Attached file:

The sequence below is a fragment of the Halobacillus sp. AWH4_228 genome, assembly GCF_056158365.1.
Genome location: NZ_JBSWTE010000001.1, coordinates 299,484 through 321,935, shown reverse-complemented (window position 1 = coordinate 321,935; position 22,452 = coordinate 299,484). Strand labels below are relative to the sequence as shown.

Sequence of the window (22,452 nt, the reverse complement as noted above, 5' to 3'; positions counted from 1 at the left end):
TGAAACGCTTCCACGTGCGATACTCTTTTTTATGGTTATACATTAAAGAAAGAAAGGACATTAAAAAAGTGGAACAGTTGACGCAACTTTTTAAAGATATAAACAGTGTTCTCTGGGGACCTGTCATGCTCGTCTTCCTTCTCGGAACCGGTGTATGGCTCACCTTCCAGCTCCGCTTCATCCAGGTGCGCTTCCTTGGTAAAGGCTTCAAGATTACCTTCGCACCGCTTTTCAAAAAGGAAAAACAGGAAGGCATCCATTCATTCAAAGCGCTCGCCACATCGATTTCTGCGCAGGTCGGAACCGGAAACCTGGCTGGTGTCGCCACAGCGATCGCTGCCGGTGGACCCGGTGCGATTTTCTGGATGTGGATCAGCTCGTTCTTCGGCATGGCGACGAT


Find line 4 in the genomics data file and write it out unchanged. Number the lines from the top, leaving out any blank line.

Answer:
TGAAACGCTTCCACGTGCGATACTCTTTTTTATGGTTATACATTAAAGAAAGAAAGGACATTAAAAAAGTGGAACAGTTGACGCAACTTTTTAAAGATATAAACAGTGTTCTCTGGGGACCTGTCATGCTCGTCTTCCTTCTCGGAACCGGTGTATGGCTCACCTTCCAGCTCCGCTTCATCCAGGTGCGCTTCCTTGGTAAAGGCTTCAAGATTACCTTCGCACCGCTTTTCAAAAAGGAAAAACAGGAAGGCATCCATTCATTCAAAGCGCTCGCCACATCGATTTCTGCGCAGGTCGGAACCGGAAACCTGGCTGGTGTCGCCACAGCGATCGCTGCCGGTGGACCCGGTGCGATTTTCTGGATGTGGATCAGCTCGTTCTTCGGCATGGCGACGAT